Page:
And now he was the most heartless, vile, and murdering bastard many of them had ever had the displeasure of knowing, and the most loathed dragon in all the Ice Lands.
For he was Éibhear the Contemptible, a Southland prince, and one of the dreaded Mìrunach Squad Leaders. He was also blindingly loyal, incredibly smart, and as close to a son as Angor ever had since he and his mate had never wanted offspring of their own.
The only problem with the royal? He read a lot, which Angor thought added to a lot of his problems. Who needed all those bloody books anyway?
“What do you need?” the blue dragon asked.
“We’ve stopped these Spikes from moving into Northland territories and meeting up with that young leader from the Ice Land tribe. But I want you and yours to go in, strike that leader down, so that them Spikes will understand this ox shit is over.”
“Just your squad. The others will come with me.”
“You’ll find them near that territorial line by them Mountains of Depression or whatever.”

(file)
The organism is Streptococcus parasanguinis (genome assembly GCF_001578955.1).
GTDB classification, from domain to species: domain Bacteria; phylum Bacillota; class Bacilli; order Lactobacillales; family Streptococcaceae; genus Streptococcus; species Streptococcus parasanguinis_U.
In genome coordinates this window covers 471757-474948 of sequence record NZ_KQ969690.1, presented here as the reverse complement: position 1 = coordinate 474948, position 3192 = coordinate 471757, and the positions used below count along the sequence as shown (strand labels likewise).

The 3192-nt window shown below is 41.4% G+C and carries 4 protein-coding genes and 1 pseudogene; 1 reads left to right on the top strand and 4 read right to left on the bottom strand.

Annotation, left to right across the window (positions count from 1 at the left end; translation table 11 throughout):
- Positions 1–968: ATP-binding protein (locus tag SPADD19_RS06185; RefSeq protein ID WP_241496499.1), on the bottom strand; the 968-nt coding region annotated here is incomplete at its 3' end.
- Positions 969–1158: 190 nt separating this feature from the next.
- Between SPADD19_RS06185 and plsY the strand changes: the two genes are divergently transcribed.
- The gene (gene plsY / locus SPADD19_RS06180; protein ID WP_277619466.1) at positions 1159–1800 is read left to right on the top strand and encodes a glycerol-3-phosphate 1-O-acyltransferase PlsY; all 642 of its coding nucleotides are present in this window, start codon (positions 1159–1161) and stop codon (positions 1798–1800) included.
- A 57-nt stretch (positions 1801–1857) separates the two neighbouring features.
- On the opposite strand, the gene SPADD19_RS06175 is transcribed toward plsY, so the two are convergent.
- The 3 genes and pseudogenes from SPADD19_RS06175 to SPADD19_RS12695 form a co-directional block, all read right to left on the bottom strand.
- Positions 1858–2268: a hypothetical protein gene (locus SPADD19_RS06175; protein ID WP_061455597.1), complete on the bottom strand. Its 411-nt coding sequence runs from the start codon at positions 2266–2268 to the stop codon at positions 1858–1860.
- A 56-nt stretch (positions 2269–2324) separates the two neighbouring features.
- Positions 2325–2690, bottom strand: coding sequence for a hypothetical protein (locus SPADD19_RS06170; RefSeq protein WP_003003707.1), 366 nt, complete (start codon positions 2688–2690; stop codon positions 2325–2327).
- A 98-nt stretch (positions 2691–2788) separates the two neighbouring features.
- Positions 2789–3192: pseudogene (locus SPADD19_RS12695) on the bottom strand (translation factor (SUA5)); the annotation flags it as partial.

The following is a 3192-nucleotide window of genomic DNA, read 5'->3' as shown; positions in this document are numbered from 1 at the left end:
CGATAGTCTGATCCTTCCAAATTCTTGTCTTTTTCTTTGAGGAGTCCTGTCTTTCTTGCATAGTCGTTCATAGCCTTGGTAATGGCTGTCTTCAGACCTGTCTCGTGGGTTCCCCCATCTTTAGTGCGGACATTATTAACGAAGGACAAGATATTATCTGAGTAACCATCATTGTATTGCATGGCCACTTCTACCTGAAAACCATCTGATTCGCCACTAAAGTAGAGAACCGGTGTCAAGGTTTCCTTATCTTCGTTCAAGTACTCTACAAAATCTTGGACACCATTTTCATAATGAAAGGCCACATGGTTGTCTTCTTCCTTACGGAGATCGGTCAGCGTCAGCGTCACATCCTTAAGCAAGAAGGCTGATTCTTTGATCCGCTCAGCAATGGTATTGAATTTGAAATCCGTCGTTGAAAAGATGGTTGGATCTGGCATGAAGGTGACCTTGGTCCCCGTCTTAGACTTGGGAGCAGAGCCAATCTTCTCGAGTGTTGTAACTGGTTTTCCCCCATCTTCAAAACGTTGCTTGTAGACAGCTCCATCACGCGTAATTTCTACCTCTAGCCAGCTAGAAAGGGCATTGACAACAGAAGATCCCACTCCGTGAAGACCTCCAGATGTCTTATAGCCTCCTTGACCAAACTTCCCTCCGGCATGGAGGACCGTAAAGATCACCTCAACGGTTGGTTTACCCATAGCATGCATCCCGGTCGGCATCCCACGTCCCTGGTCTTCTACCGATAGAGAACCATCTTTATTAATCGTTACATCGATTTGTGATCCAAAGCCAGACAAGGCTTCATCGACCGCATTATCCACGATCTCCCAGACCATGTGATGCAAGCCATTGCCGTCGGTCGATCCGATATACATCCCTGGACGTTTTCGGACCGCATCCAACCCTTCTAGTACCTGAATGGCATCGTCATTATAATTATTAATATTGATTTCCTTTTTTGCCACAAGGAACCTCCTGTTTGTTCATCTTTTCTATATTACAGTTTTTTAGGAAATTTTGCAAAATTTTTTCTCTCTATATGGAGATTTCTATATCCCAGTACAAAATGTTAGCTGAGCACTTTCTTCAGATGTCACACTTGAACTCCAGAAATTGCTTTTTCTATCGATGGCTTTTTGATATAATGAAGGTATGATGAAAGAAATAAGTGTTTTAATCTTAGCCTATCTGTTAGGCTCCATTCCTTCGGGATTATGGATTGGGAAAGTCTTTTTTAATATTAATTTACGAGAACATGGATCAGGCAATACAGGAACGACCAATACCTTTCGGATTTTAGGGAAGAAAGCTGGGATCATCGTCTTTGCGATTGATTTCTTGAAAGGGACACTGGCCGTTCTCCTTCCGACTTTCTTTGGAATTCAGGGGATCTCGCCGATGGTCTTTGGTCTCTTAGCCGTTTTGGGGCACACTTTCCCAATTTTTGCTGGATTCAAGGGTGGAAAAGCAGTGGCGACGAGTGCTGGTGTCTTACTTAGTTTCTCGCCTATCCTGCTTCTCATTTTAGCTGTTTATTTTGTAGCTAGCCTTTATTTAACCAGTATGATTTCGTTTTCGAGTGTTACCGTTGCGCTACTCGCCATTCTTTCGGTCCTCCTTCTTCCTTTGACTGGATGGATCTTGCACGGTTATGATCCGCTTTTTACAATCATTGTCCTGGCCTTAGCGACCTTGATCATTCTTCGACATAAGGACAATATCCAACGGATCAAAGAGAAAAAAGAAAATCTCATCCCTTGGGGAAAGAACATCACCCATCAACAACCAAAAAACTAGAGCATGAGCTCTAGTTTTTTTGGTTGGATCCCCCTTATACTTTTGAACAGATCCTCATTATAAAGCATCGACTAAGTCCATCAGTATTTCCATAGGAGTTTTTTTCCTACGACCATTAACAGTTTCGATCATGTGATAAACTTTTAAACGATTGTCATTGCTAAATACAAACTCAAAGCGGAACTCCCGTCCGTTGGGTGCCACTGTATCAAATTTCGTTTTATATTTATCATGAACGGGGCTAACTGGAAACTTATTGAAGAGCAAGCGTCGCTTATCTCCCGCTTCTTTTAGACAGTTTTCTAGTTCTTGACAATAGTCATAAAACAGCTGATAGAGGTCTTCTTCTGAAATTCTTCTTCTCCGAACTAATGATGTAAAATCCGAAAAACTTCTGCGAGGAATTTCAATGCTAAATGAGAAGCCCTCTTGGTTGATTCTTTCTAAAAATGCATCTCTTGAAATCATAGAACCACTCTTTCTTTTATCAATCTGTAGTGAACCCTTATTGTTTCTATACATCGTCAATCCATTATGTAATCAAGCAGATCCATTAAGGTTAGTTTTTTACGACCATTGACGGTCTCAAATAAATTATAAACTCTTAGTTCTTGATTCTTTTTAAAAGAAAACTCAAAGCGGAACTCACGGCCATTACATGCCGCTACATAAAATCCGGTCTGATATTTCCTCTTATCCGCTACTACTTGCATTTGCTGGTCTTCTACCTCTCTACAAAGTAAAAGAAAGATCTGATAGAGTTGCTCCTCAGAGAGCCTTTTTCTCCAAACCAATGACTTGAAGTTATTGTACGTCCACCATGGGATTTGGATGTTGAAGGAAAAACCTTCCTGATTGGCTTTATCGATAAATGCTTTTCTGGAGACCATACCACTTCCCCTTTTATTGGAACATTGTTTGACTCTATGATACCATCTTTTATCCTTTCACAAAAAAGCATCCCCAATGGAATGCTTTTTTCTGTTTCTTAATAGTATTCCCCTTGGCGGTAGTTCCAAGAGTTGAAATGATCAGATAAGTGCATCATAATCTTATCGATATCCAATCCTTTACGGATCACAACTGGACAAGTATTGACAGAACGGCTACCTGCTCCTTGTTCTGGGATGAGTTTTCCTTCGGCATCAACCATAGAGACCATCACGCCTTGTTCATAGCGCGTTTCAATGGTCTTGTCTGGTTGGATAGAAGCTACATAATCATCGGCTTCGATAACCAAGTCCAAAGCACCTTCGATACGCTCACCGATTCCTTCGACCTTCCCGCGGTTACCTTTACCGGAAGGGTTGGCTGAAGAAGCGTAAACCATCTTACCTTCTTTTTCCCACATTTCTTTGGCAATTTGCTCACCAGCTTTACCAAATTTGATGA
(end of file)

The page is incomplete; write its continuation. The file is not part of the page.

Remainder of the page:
The Blue chuckled. “I think you mean the Mountains of Pain and Suffering.”
“Yeah. Whatever.You go. You kill the leader, end this. That way we can head home without worrying about it.”
“Consider it done.”
“Then you can go back to your kin, Éibhear the Contemptible. You go back and see your mum.”
The dragon stopped, blinked. “What?”
“Go home. See your mum.”
“Um . . . why? Is something wrong?”
“Other than you being an ungrateful son? No.”
“Ungrateful? I’ve destroyed dragon after dragon in her name.”
“You enjoyed it.”
He shrugged. “That’s true.”
“It’s been ten years. Your mum should see you.”